“A Claw Full Of Blood” is also the third in my “Spaghetti Trilogy” which began with “A Boot Full Of Blood”, a revenge tale set in the Old West and involving vampires, and continuing with “AFistful of Molotov”, a revisionist revenge fantasy set in Soviet Russia. These novels each draw from the Spaghetti Western genre, as does my new novel, in which I return to the genre in which I had first written novels in: the hardboiled detective genre, but this time around, pulp mystery is combined with elements of both Spaghetti Westerns and giallo films.

I started with the basic idea of a werewolf detective, and built from there. I kept the idea of a man transforming into a wolf and that silver bullets would kill him, but came up with my own approach rather than following a specific mythology closely, because there are many, and all are inconsistent. I liked the idea from Joe Dante’s “The Howling” of having werewolves being able to transform any time they want, rather than just at the full moon (as in John Landis’ “An American Werewolf in London”, and in “The Wolf Man”, starring Lon Chaney Junior). Since a talking werewolf would appear extremely silly, I had the wolves communicate to each other through telepathy.

I decided to elaborate on the “silver bullets kill werewolves” idea by suggesting that silver bullets are the ONLY way to kill a werewolf, and that werewolves are otherwise immortal, because it made things more interesting to me. Also, I decided that you could become a werewolf by drinking the blood of one as you die, alluding to vampire mythology.

While writing the book, I remembered Anton LaVey’s “The Satanic Bible” and thought that I could use LaVey’s philosophy as the basis for the philosophy of werewolves in my literary universe, which necessitated that they could not murder innocent people, and only kill in revenge or self-defense, which is why the main character is turned into a werewolf as a result of benevolence and not assault. (I think LaVey would approve, considering his admiration for “Dracula” and “The Wolf Man”.) I must strongly remind my fans that I am not a Satanist and never have been, so the elements of Satanism in this novel are the beliefs of my characters and reflect nothing having anything to do with me. (I watched the documentary “Inside the Church of Satan” and found the ritual so boring that I had to fast-forward through it, but the people seemed likable enough.)

It should also be noted that characters from “A Fistful of Molotov” and “A Boot Full Of Blood” make appearances in this novel. I’d originally intended “A Fistful of Molotov” to include references to “A Boot Full of Blood”, but ultimately I decided to make that novel a stand-alone work in hopes that it would be a national best-seller, divorced from the context of a more cult, non-mainstream horror novel. I still have no idea why I thought “A Fistful of Molotov” could have had any mainstream success, considering that it contains narration like this:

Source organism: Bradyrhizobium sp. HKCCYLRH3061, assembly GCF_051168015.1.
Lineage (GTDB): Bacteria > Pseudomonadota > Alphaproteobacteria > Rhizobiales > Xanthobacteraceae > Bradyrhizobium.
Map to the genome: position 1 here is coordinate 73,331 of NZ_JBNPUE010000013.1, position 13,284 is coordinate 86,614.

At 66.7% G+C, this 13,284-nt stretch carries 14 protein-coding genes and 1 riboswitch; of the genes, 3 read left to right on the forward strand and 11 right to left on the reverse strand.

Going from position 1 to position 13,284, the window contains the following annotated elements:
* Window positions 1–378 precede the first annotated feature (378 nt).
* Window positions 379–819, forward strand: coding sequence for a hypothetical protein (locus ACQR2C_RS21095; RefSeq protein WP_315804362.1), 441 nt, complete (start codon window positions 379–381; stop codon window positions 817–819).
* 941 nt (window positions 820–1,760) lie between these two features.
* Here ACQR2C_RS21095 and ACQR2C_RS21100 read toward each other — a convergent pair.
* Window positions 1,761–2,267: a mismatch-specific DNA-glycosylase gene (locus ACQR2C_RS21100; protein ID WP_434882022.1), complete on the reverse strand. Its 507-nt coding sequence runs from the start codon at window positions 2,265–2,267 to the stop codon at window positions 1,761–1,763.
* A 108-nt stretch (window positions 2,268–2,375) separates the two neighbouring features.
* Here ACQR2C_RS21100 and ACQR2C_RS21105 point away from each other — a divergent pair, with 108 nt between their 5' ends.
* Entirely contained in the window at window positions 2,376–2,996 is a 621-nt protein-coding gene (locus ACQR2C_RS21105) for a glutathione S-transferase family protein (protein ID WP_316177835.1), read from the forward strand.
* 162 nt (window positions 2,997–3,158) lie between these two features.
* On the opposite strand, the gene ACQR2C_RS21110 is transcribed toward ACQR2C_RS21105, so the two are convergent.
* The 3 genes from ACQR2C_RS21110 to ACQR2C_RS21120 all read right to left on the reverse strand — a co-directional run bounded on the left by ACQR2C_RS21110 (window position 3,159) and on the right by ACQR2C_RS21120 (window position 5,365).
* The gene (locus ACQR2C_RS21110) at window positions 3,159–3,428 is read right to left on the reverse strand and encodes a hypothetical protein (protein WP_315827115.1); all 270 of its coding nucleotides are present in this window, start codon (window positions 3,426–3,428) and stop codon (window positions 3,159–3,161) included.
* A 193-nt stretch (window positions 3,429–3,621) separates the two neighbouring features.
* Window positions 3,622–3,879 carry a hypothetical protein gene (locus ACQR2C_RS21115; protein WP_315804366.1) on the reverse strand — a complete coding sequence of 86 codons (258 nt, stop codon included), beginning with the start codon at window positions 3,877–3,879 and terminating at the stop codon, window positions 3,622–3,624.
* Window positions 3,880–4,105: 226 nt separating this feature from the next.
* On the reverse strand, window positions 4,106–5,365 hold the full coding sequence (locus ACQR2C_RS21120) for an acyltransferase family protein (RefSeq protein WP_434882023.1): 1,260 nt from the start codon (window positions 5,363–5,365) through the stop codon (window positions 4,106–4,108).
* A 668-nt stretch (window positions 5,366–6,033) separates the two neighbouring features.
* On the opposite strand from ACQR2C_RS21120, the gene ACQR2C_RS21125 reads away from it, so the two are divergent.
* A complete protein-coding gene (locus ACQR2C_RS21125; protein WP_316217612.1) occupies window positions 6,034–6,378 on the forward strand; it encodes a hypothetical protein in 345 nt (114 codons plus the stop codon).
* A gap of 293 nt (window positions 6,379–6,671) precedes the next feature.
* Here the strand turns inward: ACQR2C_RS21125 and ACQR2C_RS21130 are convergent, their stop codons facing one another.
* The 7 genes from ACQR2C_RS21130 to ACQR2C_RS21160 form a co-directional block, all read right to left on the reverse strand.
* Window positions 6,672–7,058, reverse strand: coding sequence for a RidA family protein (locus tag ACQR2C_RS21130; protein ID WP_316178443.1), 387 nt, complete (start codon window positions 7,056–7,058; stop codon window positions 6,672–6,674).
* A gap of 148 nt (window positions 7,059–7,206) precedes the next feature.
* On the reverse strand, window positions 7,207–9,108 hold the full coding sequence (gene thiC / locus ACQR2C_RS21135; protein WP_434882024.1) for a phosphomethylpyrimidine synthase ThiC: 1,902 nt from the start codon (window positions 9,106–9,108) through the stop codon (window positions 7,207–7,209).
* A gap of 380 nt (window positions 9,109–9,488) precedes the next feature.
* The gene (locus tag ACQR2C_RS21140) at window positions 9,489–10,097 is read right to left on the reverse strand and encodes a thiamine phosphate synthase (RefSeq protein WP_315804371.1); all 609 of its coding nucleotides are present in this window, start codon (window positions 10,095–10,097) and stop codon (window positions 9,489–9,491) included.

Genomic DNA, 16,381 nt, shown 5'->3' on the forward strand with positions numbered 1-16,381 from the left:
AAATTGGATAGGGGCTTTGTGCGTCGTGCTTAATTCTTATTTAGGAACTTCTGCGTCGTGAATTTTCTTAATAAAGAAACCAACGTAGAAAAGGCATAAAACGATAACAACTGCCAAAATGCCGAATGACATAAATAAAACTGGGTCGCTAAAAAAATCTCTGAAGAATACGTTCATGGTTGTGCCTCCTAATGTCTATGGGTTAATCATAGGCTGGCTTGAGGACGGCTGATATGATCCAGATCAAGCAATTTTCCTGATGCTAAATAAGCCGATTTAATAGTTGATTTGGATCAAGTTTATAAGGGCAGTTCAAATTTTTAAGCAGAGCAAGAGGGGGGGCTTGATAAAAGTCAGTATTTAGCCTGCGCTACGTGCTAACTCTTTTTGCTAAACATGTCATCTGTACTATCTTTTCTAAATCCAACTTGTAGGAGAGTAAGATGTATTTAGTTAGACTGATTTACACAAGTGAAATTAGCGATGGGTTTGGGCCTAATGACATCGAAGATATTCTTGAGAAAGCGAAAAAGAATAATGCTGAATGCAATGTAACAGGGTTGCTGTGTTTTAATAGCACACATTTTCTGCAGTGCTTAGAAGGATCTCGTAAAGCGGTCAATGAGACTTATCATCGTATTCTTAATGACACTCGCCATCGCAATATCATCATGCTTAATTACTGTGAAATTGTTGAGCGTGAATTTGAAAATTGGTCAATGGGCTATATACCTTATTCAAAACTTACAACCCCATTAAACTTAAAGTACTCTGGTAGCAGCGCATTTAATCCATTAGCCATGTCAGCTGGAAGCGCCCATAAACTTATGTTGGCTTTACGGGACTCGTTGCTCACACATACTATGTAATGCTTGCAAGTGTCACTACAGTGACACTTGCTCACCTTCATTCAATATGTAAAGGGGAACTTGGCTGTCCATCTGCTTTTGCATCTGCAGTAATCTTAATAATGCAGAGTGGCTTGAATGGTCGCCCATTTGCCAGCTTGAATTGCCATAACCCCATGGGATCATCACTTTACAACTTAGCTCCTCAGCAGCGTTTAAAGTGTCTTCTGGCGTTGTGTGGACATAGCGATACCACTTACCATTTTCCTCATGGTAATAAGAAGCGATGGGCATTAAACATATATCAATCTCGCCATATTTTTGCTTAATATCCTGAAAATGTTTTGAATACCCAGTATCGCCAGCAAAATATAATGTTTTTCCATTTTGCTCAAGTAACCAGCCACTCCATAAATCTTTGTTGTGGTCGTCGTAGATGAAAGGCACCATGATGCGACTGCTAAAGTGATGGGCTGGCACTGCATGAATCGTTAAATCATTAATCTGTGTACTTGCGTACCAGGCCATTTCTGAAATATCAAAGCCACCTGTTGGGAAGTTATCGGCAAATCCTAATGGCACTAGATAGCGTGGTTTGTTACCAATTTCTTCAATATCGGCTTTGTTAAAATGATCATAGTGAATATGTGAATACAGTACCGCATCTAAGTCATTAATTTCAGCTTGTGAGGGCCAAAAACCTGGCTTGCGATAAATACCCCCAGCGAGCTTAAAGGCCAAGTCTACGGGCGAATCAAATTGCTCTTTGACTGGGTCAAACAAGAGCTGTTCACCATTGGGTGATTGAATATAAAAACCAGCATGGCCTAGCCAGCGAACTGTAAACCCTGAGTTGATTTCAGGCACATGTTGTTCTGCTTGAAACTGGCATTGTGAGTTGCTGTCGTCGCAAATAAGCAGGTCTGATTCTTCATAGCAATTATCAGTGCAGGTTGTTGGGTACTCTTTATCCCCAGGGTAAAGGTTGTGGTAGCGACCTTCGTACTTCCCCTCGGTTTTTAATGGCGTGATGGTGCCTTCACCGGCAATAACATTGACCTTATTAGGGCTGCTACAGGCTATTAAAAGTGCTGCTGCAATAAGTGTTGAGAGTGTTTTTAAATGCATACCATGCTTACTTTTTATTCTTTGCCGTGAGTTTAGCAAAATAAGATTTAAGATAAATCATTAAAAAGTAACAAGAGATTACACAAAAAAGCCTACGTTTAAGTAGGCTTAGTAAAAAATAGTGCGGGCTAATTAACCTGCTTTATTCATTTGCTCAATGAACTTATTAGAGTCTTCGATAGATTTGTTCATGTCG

He’d passed a dead horse that had been shot in the head and left in the middle of the snow being eaten by maggots and flies, its horse brains exposed as flying insects circled them. The animal’s long horse tongue that once spent many nights happily lodged in the assholes of submissive fillies, was now hanging out of the horse’s mouth, nearly entirely chewed away by the things that flew around it.”

I was CERTAIN that this would be a mainstream hit. THIS. A brief remark about horses rimming each other probably wouldn’t have raised too many eyebrows among Horndogs, but it’s not the stuff that mainstream novels are made out of, even though the theme of “A Fistful of Molotov” tested really well – the same kind of audience that would enjoy watching Quentin Tarantino’s Jewish soldiers in “Inglourious Basterds” killing Nazis surely would embrace a similar fantasy about Jews and an American capitalist killing Communists, but somehow “A Fistful of Molotov” didn’t do as well as I thought it would.

So, “A Claw Full of Blood” is going to be another cult novel. In general, this  new novel is pretty out there. I combined giallo, werewolves, the Yakuza, the Mafia, Spaghetti Westerns, Satanism and kung-fu into one novel. I decided I’d write as outlandishly as I wanted. Which included writing the most explicit sex scene I’d ever written in my life, which I ultimately decided to tone down when I felt I’d passed the acceptability of what most readers can take. The original reference for the scene was the orgy sequence in “Caligula” – but I realized that writing an orgy was boring as hell because of the mechanical nature of mass group sex, so I decided to bring down the number of participants to one man and three women because it made the scene a lot less impersonal.